Innovation and changeDigital TransformationBlockchain and big data’s impact on the higher education sector

Blockchain and big data’s impact on the higher education sector

EdTech industry expert Jeremy C Bradley discusses the potential of blockchain technology in the education sector and the challenges associated with processing big data

Aside from enhancing the learning process, digital technology is also bringing about major changes in how higher education institutions are managed. Two notable areas in which educational institutions have been affected by digital technology involve blockchain technology and the challenges associated with processing big data.

Easing the chain

Blockchain technology, which allows for the quick and secure transfer of documents between institutions, is showing tremendous promise for establishments of higher education, especially when it comes to verifying credentials and sharing academic records. Tamper-proof and easily accessible, blockchain removes the need for higher education institutions to worry about the myriad issues involved with sending and receiving the academic credentials of students. Instead of having to mail and process service requests from current and former students, blockchain offers educational institutions the ability to seamlessly share the academic records of students from one university to another.

Some institutions are already implementing blockchain applications. For example, the Massachusetts Institute of Technology (MIT), which partially helped create a variant of blockchain technology known as Blockcert, began issuing degrees to some of its 2017 graduates in this format. Additionally, Southern New Hampshire University, a major university for online learning, issued all of its spring 2018 graduates a copy of their degree in blockchain format, in addition to its traditional paper form. On an even more advanced level, the Central New Mexico Community College not only issued its graduates a digital blockchain format degree, but also began to accept payments in cryptocurrency through blockchain.

Great data and great responsibilities

In order to solve problems created by the emergence of big data, higher education providers have also been forced to reorganise themselves structurally. Traditional methods of storing and transferring information conducted by research institutions are quickly becoming obsolete.

As the sheer amount of research data produced by universities increases, it has become impossible for research institutions to singlehandedly keep track of their data or to collaborate with other institutions. One solution that some universities have opted for involves investing in high-performance research networks capable of managing big data. For example, Harvard University used to have an on-campus data centre ten years ago, but with the emergence of ever larger quantities of data to process, in 2012 the university was forced to team up with several Boston area universities, IT multinational Cisco Systems, and computer storage company EMC to create a high performance computing centre.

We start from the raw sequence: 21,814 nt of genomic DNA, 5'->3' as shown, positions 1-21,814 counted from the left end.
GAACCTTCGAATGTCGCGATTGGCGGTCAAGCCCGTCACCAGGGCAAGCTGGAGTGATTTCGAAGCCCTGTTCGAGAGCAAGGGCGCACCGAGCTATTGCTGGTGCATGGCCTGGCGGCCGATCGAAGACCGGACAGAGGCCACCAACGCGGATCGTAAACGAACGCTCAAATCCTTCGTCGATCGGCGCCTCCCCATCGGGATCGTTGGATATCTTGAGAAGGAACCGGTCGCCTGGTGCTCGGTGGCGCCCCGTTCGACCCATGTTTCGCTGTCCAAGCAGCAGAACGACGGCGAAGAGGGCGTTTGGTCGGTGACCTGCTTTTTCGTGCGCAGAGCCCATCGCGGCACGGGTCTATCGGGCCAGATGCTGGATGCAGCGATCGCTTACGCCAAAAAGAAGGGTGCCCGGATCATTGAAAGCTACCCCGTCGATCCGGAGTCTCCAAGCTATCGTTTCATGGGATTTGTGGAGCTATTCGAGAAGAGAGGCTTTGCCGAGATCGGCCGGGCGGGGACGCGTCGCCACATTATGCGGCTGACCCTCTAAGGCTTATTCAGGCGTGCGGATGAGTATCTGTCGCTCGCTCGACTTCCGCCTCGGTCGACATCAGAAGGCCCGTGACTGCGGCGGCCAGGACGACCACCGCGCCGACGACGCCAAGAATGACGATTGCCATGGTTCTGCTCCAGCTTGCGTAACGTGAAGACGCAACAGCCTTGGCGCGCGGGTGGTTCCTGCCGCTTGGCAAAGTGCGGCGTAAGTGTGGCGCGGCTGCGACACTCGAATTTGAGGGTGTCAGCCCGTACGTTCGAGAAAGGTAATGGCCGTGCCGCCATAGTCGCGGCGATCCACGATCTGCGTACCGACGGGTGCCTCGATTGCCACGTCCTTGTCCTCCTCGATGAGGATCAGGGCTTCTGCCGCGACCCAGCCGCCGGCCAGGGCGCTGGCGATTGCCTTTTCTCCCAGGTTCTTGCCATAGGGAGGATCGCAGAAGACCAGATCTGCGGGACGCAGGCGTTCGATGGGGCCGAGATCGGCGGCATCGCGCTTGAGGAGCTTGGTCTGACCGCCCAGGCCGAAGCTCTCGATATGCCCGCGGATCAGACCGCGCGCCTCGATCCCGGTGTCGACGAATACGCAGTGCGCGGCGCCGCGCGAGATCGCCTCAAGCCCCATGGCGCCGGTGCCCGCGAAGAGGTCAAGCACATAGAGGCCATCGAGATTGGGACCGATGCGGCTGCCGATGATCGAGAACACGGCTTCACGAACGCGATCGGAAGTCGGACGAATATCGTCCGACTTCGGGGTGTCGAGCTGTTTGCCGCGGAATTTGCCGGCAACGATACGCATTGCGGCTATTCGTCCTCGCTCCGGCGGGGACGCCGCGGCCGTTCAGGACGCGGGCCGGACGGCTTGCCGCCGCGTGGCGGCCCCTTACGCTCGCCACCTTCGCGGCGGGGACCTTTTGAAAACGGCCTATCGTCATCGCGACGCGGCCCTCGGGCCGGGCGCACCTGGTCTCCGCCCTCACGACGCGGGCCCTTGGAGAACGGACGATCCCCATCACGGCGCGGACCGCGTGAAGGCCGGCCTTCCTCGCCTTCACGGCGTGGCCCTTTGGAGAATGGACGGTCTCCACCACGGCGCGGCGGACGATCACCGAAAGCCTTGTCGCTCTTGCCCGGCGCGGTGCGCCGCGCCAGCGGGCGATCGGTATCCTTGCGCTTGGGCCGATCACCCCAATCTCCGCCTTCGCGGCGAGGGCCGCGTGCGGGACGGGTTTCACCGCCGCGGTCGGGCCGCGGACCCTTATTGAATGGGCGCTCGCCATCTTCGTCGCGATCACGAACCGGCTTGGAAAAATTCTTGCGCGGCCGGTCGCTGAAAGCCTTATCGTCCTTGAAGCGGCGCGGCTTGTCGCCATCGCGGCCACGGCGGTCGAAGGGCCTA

As an alternative to hardware-based network solutions, various educational institutions, such as Montana State University, have also begun to employ software-defined networking systems as a means to manage data. Furthermore, the issues associated with big data have also strained the existing infrastructure of universities down to the individual workstation level. Instruments at workstations are becoming unable to keep track of and store all of the data that they are acquiring. Consequently, universities have been forced to invest more money in updating existing equipment sooner than they would have done previously.

Never stop learning

In order to reap the tremendous benefits promised by blockchain and big data, those institutions still waiting to update their systems to align with the latest available technologies will have to be quick. As these technologies evolve and become more sophisticated, it is the early adopters that will be the beneficiaries of the tremendous returns they promise.

Few have the luxury to take a ‘wait and see’ approach. Being left behind could mean a detrimental knock to the institution’s reputation and ability to deliver first rate education.

About the author: 
Jeremy C Bradley is Executive Director at InterActive Pro and Edology.com

Related Articles

Why innovation in government must be tempered with reality

Digital Transformation Why innovation in government must be tempered with reality

13h Austin Clark
Realising Scotland’s digital potential

Digital Transformation Realising Scotland’s digital potential

3d Gary Flood
University of Huddersfield partners with Agilisys to deliver improved collaborative environment

Digital Transformation University of Huddersfield partners with Agilisys to deliver improved collaborative environment

4d Austin Clark
NHS Digital drives development of single user login

Digital Customer Service NHS Digital drives development of single user login

4d Austin Clark
West Suffolk Councils invest in invoice automation

Digital Transformation West Suffolk Councils invest in invoice automation

1w Austin Clark
Kingston and Sutton Councils’ digital future gets green light

Digital Transformation Kingston and Sutton Councils’ digital future gets green light

1w Austin Clark
Government outsourcing spend reaches highest level since 2015

Digital Transformation Government outsourcing spend reaches highest level since 2015

1w Austin Clark
Saving on software: Making UK policing resources go further

Digital Transformation Saving on software: Making UK policing resources go further

1w Guest Writer